Each year, more than 34,000 people in the United States are diagnosed with a cancer caused by HPV (human papillomavirus). The HPV vaccine can prevent more than 90% of these cancers, which include cervical cancer, but only half of pre-teens are getting this life-saving vaccine as recommended.
Congregations from churches, synagogues, mosques, and other places of worship can play an important role in building healthy communities. As a person of the faith community, you can help prevent HPV cancers and save lives by encouraging HPV vaccination in your community. Help make a difference today by becoming one of the Million Cancer Preventing Congregations.
How do we become an HPV Cancer-Preventing Congregation?
Becoming an HPV Cancer-Preventing Congregation is easy. Just follow these steps:
- Talk to leadership in your congregation about the importance of HPV vaccination and how your community can help make a difference.
- Identify a champion (or champions!) to lead and organize HPV prevention activities. Choose someone who’s passionate about promoting health and well-being in your community.
- Commit to completing 2 or 3 of the activities listed below to promote HPV vaccination in your community.
What activities can my congregation take on to end HPV cancers?
You can help save lives by improving HPV vaccination rates in your community. Take on at least 2 activities from the areas below to become a Million Cancer Preventing Congregation:
1. Educate your congregation about the HPV vaccine and how it prevents HPV cancers.
Making sure people have the facts about the HPV vaccine is key to promoting vaccination. Help your community members learn what they need to know:
- Share the facts on HPV and the HPV vaccine. Post information to your congregation’s bulletin, newsletter, email list, and social media accounts. To find information you can trust, check out our HPV vaccine webpage and CDC’s HPV resources. You can also use our promotional toolkit to find social media graphics, messages, and a web badge.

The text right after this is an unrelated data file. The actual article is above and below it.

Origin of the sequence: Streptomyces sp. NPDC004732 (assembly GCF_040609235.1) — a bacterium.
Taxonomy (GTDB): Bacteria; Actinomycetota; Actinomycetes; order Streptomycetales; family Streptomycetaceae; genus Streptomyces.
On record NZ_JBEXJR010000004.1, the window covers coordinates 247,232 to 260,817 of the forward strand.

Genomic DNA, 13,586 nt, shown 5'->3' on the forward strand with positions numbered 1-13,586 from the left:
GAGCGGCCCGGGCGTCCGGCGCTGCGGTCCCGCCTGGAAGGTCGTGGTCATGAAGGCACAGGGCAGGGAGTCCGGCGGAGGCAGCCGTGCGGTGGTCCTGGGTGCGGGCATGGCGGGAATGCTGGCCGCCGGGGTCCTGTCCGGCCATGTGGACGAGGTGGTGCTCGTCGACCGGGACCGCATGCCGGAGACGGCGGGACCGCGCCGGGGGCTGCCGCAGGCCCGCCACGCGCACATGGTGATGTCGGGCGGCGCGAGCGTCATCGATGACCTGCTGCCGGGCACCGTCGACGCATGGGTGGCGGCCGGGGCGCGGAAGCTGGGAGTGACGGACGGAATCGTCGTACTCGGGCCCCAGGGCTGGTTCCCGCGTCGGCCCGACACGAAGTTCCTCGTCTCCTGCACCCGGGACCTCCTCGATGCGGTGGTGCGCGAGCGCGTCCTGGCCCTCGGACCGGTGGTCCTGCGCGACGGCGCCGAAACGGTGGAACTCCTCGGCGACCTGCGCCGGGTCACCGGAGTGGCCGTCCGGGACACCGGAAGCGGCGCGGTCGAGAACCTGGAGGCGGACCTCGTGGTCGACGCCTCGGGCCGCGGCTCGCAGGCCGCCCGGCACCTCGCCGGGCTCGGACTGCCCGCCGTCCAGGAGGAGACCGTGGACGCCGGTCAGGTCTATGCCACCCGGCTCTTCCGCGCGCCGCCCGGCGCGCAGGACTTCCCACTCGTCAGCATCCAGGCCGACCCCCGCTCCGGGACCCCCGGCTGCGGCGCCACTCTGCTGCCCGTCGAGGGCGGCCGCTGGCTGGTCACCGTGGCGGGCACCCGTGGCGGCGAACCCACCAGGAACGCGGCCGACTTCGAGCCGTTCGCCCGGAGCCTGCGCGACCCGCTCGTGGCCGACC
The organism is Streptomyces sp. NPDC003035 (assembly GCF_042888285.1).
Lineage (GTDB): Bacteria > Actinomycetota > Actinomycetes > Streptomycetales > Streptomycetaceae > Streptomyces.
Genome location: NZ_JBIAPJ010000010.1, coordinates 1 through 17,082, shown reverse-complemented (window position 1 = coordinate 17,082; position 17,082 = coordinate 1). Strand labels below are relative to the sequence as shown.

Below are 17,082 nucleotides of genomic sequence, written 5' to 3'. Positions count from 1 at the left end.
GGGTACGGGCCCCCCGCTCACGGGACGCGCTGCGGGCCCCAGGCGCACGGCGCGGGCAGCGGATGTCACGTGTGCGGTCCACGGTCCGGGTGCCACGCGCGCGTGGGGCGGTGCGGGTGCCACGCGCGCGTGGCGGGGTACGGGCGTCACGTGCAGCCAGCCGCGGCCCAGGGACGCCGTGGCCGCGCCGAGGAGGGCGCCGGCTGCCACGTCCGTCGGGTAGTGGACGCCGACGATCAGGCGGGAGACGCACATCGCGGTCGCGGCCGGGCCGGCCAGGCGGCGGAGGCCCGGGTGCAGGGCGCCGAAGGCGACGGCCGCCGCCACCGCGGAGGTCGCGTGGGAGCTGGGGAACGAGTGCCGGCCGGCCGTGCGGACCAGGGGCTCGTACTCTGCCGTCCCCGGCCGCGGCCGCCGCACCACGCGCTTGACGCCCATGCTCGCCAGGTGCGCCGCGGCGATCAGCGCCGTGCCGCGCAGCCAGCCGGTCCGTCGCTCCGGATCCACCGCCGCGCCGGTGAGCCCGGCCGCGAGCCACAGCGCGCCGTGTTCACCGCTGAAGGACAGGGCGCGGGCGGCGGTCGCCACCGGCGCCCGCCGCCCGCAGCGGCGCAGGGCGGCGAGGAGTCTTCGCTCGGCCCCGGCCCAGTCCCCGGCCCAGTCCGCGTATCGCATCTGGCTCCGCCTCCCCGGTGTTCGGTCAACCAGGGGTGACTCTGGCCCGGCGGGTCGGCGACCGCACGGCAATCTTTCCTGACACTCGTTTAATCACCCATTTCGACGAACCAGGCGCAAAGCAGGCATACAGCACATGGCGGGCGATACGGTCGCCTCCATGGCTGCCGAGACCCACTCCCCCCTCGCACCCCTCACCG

- Host an event. Connect with your local American Cancer Society to invite an HPV cancer survivor to share their story and a health care provider to answer questions about the HPV vaccine.
- Engage young people in your congregation. Discuss opportunities to involve teens and pre-teens in learning about the importance of HPV vaccination.
2. Encourage each and every member of your congregation to take a personal pledge to help end HPV cancers in your congregation and community.
There are several ways to promote the pledge:
- Hold a pledge drive. Print pledge signs and ask members to write in their pledge, take a picture, and share it on social media using the hashtags #CancerPreventingCongregation and #EndHPVCancers. You can share pictures from your congregation’s social media accounts and encourage members to share from their personal accounts, as well.
- Use social media or email. Congregants can take the pledge on Facebook or Twitter and share why they want to help #EndHPVCancers and are proud to be a #CancerPreventingCongregation. Raise awareness of the pledge among your congregation and encourage members to participate.
3. Promote opportunities to get vaccinated!
The HPV vaccine is recommended for boys and girls at ages 11 or 12, but anyone who hasn’t been vaccinated can get the vaccine through age 26. Some adults up to age 45 may also be able get the vaccine after speaking with their health care provider. To help more people get vaccinated:
- Host a vaccination clinic. Connect with local pharmacies or health departments to host a catch-up vaccination clinic for your community. Contact EndHPVcancers@hhs.gov if you need assistance.
We want to hear from you! Tell us about the activities your congregation is taking on. Email us at EndHPVcancers@hhs.gov.
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